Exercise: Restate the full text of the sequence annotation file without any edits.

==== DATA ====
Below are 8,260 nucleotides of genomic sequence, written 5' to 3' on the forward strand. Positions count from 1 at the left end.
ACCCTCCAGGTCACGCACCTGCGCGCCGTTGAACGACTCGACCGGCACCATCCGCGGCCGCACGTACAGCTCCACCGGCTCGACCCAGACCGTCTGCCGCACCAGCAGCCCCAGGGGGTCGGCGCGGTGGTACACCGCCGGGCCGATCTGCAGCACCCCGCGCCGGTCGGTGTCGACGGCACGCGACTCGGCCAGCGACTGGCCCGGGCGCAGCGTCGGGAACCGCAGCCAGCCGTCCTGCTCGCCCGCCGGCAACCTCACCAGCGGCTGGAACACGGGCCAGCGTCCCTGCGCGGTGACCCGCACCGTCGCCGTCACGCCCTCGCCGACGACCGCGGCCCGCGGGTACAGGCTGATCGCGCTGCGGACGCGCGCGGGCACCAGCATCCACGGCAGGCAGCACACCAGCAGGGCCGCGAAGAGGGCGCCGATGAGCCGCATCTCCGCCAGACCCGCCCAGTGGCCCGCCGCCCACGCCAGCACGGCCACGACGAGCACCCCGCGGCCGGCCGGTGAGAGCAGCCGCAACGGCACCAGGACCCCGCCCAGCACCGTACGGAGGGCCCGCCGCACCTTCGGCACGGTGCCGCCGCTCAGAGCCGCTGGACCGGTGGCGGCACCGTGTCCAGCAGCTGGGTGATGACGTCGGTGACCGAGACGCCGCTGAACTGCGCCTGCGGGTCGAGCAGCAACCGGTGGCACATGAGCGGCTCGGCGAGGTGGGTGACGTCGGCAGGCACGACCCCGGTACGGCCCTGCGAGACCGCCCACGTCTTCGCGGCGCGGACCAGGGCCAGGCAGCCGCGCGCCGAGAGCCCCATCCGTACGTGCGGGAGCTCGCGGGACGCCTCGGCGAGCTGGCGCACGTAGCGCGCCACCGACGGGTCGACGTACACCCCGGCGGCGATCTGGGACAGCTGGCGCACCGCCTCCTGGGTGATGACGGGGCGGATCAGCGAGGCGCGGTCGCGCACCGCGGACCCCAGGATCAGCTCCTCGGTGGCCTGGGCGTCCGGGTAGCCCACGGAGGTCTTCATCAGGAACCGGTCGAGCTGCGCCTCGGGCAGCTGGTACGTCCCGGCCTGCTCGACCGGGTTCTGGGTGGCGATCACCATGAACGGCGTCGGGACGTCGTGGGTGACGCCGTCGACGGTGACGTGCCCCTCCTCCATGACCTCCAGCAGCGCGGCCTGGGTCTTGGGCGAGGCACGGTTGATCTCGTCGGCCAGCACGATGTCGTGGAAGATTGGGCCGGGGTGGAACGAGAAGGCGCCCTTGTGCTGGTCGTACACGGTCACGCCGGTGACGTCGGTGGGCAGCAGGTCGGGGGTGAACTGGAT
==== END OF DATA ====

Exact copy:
Below are 8,260 nucleotides of genomic sequence, written 5' to 3' on the forward strand. Positions count from 1 at the left end.
ACCCTCCAGGTCACGCACCTGCGCGCCGTTGAACGACTCGACCGGCACCATCCGCGGCCGCACGTACAGCTCCACCGGCTCGACCCAGACCGTCTGCCGCACCAGCAGCCCCAGGGGGTCGGCGCGGTGGTACACCGCCGGGCCGATCTGCAGCACCCCGCGCCGGTCGGTGTCGACGGCACGCGACTCGGCCAGCGACTGGCCCGGGCGCAGCGTCGGGAACCGCAGCCAGCCGTCCTGCTCGCCCGCCGGCAACCTCACCAGCGGCTGGAACACGGGCCAGCGTCCCTGCGCGGTGACCCGCACCGTCGCCGTCACGCCCTCGCCGACGACCGCGGCCCGCGGGTACAGGCTGATCGCGCTGCGGACGCGCGCGGGCACCAGCATCCACGGCAGGCAGCACACCAGCAGGGCCGCGAAGAGGGCGCCGATGAGCCGCATCTCCGCCAGACCCGCCCAGTGGCCCGCCGCCCACGCCAGCACGGCCACGACGAGCACCCCGCGGCCGGCCGGTGAGAGCAGCCGCAACGGCACCAGGACCCCGCCCAGCACCGTACGGAGGGCCCGCCGCACCTTCGGCACGGTGCCGCCGCTCAGAGCCGCTGGACCGGTGGCGGCACCGTGTCCAGCAGCTGGGTGATGACGTCGGTGACCGAGACGCCGCTGAACTGCGCCTGCGGGTCGAGCAGCAACCGGTGGCACATGAGCGGCTCGGCGAGGTGGGTGACGTCGGCAGGCACGACCCCGGTACGGCCCTGCGAGACCGCCCACGTCTTCGCGGCGCGGACCAGGGCCAGGCAGCCGCGCGCCGAGAGCCCCATCCGTACGTGCGGGAGCTCGCGGGACGCCTCGGCGAGCTGGCGCACGTAGCGCGCCACCGACGGGTCGACGTACACCCCGGCGGCGATCTGGGACAGCTGGCGCACCGCCTCCTGGGTGATGACGGGGCGGATCAGCGAGGCGCGGTCGCGCACCGCGGACCCCAGGATCAGCTCCTCGGTGGCCTGGGCGTCCGGGTAGCCCACGGAGGTCTTCATCAGGAACCGGTCGAGCTGCGCCTCGGGCAGCTGGTACGTCCCGGCCTGCTCGACCGGGTTCTGGGTGGCGATCACCATGAACGGCGTCGGGACGTCGTGGGTGACGCCGTCGACGGTGACGTGCCCCTCCTCCATGACCTCCAGCAGCGCGGCCTGGGTCTTGGGCGAGGCACGGTTGATCTCGTCGGCCAGCACGATGTCGTGGAAGATTGGGCCGGGGTGGAACGAGAAGGCGCCCTTGTGCTGGTCGTACACGGTCACGCCGGTGACGTCGGTGGGCAGCAGGTCGGGGGTGAACTGGAT